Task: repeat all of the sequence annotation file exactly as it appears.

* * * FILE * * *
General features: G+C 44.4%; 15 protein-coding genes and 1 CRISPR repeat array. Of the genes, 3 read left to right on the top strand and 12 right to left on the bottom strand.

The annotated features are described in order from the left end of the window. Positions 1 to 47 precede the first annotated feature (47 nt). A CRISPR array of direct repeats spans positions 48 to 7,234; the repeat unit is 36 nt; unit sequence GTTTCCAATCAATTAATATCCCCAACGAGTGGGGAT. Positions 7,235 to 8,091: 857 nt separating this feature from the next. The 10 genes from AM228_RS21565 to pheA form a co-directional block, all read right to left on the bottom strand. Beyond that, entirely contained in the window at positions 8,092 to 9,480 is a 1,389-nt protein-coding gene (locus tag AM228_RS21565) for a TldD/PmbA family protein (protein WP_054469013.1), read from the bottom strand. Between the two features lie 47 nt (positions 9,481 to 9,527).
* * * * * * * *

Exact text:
General features: G+C 44.4%; 15 protein-coding genes and 1 CRISPR repeat array. Of the genes, 3 read left to right on the top strand and 12 right to left on the bottom strand.

The annotated features are described in order from the left end of the window. Positions 1 to 47 precede the first annotated feature (47 nt). A CRISPR array of direct repeats spans positions 48 to 7,234; the repeat unit is 36 nt; unit sequence GTTTCCAATCAATTAATATCCCCAACGAGTGGGGAT. Positions 7,235 to 8,091: 857 nt separating this feature from the next. The 10 genes from AM228_RS21565 to pheA form a co-directional block, all read right to left on the bottom strand. Beyond that, entirely contained in the window at positions 8,092 to 9,480 is a 1,389-nt protein-coding gene (locus tag AM228_RS21565) for a TldD/PmbA family protein (protein WP_054469013.1), read from the bottom strand. Between the two features lie 47 nt (positions 9,481 to 9,527).